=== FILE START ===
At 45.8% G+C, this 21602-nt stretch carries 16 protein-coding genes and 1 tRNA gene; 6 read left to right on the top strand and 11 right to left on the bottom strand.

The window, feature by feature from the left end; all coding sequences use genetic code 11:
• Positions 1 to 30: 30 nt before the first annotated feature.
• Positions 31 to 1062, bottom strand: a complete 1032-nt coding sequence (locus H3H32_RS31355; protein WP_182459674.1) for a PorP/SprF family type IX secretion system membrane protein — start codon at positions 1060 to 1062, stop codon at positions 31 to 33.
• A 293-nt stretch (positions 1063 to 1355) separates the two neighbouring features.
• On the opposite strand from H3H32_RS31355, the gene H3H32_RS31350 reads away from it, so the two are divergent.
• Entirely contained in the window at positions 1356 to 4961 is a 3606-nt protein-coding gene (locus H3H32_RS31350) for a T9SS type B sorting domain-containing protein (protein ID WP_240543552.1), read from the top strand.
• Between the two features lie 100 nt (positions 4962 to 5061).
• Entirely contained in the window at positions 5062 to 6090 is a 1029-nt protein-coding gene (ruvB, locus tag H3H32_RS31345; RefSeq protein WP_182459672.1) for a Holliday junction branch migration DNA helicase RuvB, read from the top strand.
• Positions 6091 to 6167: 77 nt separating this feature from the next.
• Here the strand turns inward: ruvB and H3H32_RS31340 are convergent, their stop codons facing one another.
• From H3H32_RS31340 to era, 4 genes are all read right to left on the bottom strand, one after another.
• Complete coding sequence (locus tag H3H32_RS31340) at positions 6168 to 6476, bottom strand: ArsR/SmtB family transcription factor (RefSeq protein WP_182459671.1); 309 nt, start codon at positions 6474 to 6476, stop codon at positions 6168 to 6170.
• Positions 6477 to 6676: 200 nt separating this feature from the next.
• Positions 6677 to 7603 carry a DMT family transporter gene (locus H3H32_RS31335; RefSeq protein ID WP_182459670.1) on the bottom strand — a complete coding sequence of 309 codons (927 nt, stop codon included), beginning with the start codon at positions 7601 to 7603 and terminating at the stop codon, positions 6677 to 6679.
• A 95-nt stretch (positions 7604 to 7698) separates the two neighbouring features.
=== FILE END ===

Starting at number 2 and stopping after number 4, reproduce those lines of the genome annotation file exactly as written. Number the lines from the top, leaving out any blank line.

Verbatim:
The window, feature by feature from the left end; all coding sequences use genetic code 11:
• Positions 1 to 30: 30 nt before the first annotated feature.
• Positions 31 to 1062, bottom strand: a complete 1032-nt coding sequence (locus H3H32_RS31355; protein WP_182459674.1) for a PorP/SprF family type IX secretion system membrane protein — start codon at positions 1060 to 1062, stop codon at positions 31 to 33.